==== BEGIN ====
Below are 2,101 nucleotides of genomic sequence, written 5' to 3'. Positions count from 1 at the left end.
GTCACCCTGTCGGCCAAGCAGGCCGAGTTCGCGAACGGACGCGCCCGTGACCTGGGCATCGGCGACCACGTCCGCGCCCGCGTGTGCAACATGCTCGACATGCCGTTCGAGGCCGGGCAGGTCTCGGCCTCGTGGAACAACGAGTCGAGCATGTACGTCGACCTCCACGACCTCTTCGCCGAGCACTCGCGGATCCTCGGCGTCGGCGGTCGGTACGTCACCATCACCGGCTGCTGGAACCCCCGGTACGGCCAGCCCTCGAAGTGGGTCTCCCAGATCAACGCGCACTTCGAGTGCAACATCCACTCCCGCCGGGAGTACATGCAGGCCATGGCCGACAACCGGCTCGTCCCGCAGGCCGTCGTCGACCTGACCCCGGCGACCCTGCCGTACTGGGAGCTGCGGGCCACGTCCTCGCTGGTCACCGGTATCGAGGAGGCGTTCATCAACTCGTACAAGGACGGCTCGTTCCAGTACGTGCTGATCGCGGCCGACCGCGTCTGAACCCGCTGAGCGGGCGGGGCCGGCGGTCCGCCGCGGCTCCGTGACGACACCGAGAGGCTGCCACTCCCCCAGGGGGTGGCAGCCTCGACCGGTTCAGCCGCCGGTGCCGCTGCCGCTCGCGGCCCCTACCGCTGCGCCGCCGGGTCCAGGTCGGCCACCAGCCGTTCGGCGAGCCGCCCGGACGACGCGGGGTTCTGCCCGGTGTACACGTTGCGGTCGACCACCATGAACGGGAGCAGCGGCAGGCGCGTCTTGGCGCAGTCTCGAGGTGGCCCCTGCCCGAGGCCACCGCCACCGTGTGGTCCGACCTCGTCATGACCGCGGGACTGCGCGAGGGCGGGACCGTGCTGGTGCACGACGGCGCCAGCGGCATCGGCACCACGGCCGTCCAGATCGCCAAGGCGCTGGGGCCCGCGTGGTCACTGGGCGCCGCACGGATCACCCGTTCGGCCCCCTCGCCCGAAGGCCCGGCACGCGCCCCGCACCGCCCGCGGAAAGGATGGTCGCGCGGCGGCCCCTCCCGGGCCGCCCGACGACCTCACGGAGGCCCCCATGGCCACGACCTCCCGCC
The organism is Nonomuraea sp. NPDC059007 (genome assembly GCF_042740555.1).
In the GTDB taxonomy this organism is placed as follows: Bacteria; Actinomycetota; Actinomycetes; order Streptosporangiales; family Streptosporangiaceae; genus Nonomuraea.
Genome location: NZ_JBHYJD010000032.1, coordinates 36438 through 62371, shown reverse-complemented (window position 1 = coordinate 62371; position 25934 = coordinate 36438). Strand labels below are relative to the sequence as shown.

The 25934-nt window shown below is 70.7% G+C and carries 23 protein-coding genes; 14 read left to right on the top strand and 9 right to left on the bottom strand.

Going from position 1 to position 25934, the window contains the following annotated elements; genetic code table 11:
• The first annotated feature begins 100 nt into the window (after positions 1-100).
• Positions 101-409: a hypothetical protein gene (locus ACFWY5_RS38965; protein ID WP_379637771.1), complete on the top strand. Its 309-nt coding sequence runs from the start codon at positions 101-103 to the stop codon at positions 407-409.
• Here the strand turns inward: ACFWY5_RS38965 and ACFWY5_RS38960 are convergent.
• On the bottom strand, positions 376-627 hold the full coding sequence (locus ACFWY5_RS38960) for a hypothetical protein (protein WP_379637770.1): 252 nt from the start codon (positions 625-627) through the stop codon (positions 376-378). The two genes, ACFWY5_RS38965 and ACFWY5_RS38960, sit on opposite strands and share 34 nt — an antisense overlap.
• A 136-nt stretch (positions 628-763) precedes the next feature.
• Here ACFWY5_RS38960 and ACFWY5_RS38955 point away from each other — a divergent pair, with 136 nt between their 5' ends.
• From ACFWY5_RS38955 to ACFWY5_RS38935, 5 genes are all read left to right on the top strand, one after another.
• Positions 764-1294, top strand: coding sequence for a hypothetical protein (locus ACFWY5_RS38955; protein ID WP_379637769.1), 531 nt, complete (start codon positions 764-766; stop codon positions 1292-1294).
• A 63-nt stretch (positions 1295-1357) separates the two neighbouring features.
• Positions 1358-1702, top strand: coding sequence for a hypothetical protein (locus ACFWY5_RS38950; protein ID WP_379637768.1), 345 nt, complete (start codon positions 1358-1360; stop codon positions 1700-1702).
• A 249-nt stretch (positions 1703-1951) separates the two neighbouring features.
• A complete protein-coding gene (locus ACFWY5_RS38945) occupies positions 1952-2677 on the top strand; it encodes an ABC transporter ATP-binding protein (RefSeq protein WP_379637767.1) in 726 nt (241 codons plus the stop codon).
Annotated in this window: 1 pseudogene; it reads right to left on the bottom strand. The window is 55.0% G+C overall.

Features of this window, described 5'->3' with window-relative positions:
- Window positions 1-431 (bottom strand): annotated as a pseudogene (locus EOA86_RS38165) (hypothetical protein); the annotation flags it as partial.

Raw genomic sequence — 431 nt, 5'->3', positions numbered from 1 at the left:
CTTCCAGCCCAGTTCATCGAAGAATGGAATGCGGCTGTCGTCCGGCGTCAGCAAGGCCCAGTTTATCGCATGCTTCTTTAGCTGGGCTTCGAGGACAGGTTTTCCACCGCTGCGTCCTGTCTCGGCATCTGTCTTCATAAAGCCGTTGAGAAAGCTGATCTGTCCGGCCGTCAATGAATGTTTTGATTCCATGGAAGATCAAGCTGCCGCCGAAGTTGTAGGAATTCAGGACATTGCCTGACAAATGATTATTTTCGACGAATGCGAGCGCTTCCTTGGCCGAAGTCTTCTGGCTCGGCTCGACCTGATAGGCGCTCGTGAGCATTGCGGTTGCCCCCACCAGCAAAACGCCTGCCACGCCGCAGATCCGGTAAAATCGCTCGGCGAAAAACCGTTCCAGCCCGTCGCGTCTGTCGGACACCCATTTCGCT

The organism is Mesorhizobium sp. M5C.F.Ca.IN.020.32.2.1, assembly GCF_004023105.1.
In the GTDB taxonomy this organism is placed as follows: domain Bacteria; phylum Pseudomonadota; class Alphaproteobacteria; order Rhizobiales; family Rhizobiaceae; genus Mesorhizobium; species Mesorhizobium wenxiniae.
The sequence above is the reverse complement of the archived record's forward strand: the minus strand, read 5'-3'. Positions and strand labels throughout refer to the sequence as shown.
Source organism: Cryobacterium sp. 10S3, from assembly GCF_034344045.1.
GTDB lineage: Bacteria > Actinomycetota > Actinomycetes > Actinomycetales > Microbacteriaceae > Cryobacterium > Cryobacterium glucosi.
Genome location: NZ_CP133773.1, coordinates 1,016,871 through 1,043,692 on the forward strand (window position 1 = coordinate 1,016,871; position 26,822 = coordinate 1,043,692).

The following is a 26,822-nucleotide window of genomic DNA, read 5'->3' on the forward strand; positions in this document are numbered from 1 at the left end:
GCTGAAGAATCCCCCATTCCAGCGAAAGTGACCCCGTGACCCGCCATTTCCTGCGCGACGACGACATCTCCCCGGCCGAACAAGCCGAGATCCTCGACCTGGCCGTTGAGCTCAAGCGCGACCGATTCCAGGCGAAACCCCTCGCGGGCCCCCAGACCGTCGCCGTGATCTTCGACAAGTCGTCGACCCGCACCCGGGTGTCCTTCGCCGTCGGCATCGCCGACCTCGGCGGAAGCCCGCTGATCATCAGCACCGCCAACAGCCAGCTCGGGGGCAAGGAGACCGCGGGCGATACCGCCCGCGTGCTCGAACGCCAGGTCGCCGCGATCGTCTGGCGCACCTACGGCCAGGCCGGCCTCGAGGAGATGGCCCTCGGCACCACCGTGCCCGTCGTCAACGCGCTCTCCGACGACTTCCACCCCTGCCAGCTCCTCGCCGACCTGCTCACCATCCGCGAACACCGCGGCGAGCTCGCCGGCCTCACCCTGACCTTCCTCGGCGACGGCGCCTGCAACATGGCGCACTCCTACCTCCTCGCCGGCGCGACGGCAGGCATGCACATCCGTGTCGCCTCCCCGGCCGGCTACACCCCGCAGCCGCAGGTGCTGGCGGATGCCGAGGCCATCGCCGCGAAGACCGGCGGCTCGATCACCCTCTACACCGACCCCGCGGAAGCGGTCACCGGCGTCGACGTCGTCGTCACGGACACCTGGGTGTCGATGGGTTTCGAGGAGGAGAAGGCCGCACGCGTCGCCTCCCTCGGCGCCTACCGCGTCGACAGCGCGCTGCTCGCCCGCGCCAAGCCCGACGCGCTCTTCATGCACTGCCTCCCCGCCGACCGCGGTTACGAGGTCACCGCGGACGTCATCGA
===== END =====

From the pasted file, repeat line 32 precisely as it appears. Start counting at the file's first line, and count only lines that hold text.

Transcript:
GCTGAAGAATCCCCCATTCCAGCGAAAGTGACCCCGTGACCCGCCATTTCCTGCGCGACGACGACATCTCCCCGGCCGAACAAGCCGAGATCCTCGACCTGGCCGTTGAGCTCAAGCGCGACCGATTCCAGGCGAAACCCCTCGCGGGCCCCCAGACCGTCGCCGTGATCTTCGACAAGTCGTCGACCCGCACCCGGGTGTCCTTCGCCGTCGGCATCGCCGACCTCGGCGGAAGCCCGCTGATCATCAGCACCGCCAACAGCCAGCTCGGGGGCAAGGAGACCGCGGGCGATACCGCCCGCGTGCTCGAACGCCAGGTCGCCGCGATCGTCTGGCGCACCTACGGCCAGGCCGGCCTCGAGGAGATGGCCCTCGGCACCACCGTGCCCGTCGTCAACGCGCTCTCCGACGACTTCCACCCCTGCCAGCTCCTCGCCGACCTGCTCACCATCCGCGAACACCGCGGCGAGCTCGCCGGCCTCACCCTGACCTTCCTCGGCGACGGCGCCTGCAACATGGCGCACTCCTACCTCCTCGCCGGCGCGACGGCAGGCATGCACATCCGTGTCGCCTCCCCGGCCGGCTACACCCCGCAGCCGCAGGTGCTGGCGGATGCCGAGGCCATCGCCGCGAAGACCGGCGGCTCGATCACCCTCTACACCGACCCCGCGGAAGCGGTCACCGGCGTCGACGTCGTCGTCACGGACACCTGGGTGTCGATGGGTTTCGAGGAGGAGAAGGCCGCACGCGTCGCCTCCCTCGGCGCCTACCGCGTCGACAGCGCGCTGCTCGCCCGCGCCAAGCCCGACGCGCTCTTCATGCACTGCCTCCCCGCCGACCGCGGTTACGAGGTCACCGCGGACGTCATCGA